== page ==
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Author Topic: Double Digit rate increases under ObamaCare in New York on the way.  (Read 62 times)
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« on: July 03, 2014, 06:54:04 AM »

Insurance firms participating in New York’s ObamaCare health exchange are seeking double-digit hikes for patient medical premiums in 2015, new figures reviewed by The Post reveal.

The average hike sought by insurers for individual plans is 12 percent—but a number of firms serving large numbers of patients want to boost individual premiums by nearly 20 percent.

Leading the charge is Excellus Health Plan, which is seeking to sock more than 24,000 customers with a 19.7 percent hike.

The even larger MVP Health Plan, with nearly 33,000 customers, is seeking a 19 percent boost.

While a number of smaller plans put in for lesser increases or, in a number of cases, decreases, Health Republic Insurance of New York — the largest on the exchange with more than 68,000 members — requested a 15.2 percent increase for individual plans.

The proposed rate increases call into question one of the goals of the Affordable Care Act — curbing runaway health-care costs.

In some letters to customers, insurers cited requirements in ObamaCare as contributing to the proposed rate increases.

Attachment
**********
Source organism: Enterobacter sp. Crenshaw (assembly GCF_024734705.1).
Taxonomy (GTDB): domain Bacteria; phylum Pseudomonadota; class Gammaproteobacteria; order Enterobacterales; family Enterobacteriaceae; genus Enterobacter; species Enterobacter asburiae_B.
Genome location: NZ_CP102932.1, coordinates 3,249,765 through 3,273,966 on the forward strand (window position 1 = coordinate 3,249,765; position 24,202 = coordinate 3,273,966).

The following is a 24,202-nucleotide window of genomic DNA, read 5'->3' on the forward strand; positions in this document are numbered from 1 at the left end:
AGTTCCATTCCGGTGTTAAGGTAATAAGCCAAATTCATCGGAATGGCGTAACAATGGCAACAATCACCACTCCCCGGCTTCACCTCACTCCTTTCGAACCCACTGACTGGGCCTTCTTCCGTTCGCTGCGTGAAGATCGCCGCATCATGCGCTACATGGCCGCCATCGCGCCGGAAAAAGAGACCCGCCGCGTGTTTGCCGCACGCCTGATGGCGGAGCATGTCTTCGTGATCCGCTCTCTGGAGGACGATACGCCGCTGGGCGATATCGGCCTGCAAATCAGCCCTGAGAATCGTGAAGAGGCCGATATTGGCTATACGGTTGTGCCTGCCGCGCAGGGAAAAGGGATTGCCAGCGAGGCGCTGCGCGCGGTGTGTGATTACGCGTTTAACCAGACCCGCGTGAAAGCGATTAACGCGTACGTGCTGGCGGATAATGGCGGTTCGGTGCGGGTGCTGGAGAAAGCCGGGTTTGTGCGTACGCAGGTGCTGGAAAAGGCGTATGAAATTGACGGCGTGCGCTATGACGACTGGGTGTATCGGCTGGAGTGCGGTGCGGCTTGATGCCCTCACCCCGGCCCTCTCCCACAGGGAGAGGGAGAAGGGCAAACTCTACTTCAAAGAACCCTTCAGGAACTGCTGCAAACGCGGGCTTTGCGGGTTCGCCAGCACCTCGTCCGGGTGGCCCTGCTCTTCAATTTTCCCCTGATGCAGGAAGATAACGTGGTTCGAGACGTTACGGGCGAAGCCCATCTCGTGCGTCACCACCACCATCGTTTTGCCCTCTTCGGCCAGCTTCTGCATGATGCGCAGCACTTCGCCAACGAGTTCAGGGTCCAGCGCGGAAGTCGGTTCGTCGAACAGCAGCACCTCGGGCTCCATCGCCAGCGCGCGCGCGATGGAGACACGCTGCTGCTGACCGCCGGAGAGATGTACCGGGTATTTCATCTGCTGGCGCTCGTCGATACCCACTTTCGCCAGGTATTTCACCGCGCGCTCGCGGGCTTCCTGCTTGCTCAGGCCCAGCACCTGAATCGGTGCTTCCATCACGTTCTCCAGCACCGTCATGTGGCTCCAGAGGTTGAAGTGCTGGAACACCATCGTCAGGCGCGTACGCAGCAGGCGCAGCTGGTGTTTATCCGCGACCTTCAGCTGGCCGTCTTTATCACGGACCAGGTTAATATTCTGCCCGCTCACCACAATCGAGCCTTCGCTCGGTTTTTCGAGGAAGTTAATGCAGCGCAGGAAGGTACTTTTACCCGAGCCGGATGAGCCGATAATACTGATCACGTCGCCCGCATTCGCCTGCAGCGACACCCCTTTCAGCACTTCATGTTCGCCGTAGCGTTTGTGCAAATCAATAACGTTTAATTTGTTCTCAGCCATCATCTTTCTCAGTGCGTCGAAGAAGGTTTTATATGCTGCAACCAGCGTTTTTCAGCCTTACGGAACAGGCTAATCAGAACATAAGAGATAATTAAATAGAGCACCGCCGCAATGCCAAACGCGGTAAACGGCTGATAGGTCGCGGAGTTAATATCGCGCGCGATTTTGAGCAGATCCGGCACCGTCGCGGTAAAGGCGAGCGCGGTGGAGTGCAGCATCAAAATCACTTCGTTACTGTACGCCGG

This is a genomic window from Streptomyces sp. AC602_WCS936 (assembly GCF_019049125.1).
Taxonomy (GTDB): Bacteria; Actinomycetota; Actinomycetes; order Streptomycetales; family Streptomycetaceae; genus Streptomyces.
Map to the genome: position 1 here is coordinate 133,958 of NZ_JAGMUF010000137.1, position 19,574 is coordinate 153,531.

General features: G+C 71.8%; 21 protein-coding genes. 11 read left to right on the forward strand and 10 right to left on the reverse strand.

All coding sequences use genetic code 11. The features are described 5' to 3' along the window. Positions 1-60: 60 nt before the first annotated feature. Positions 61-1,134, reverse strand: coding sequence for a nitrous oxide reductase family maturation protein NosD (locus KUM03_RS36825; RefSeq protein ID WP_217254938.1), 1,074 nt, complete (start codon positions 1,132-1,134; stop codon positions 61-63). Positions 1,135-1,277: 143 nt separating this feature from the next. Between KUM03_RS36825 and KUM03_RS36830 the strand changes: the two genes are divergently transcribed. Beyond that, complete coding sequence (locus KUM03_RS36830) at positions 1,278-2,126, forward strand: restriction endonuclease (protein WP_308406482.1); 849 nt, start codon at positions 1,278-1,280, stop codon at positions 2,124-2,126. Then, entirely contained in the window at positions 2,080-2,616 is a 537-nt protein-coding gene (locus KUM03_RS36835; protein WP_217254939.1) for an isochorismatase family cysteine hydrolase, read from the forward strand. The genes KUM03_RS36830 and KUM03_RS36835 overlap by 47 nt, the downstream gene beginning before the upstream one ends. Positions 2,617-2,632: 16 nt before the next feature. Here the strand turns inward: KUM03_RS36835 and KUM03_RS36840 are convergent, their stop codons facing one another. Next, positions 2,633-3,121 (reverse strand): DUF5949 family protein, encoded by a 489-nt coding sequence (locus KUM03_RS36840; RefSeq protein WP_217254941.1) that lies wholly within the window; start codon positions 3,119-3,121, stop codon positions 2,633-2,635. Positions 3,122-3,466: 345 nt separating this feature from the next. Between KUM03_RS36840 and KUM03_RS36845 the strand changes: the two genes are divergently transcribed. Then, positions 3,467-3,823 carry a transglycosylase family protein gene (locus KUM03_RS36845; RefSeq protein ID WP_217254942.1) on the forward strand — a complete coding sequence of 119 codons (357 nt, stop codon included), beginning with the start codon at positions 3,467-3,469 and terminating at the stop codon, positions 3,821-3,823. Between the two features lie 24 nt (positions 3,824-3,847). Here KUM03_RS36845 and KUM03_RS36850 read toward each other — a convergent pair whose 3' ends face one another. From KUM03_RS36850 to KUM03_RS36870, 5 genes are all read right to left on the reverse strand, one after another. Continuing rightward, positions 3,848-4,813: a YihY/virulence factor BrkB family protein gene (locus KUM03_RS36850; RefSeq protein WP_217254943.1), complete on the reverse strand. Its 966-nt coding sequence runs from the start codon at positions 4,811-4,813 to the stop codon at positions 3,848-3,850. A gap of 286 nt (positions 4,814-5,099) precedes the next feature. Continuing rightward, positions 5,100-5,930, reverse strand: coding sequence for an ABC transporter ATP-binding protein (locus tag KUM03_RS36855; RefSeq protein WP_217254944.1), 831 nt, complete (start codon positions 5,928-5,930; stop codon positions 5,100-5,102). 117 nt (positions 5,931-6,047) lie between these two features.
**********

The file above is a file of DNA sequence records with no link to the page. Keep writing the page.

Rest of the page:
“Our goal in pricing is to match expected medical spending — including medical costs, utilization and mandated coverage — with premiums. Other factors include plan design and new taxes and fees,” said Maria Gordon Shydlo, a spokeswoman at UnitedHealthCare.

The Rye-based health insurer wants a 12.5 percent increase for small group plans, but a decrease of 2.4 percent for individual plans.

The overall rate hike sought by insurers, which includes those both on and off New York’s health exchange and those serving either small groups or individuals, was 13.2 percent, according to officials at the state Department of Financial Services, which regulates the insurance industry.

They noted that the agency has final say over what the rate hikes will actually be in 2015, the second year of the exchange.

Officials said the submissions are under review and a final decision is expected to be made by the end of August.

“We are going to scrutinize these rate requests very closely in order to protect New Yorkers and ensure they are not subject to any unjustified rate increases,” said DFS Superintendent Ben Lawsky.

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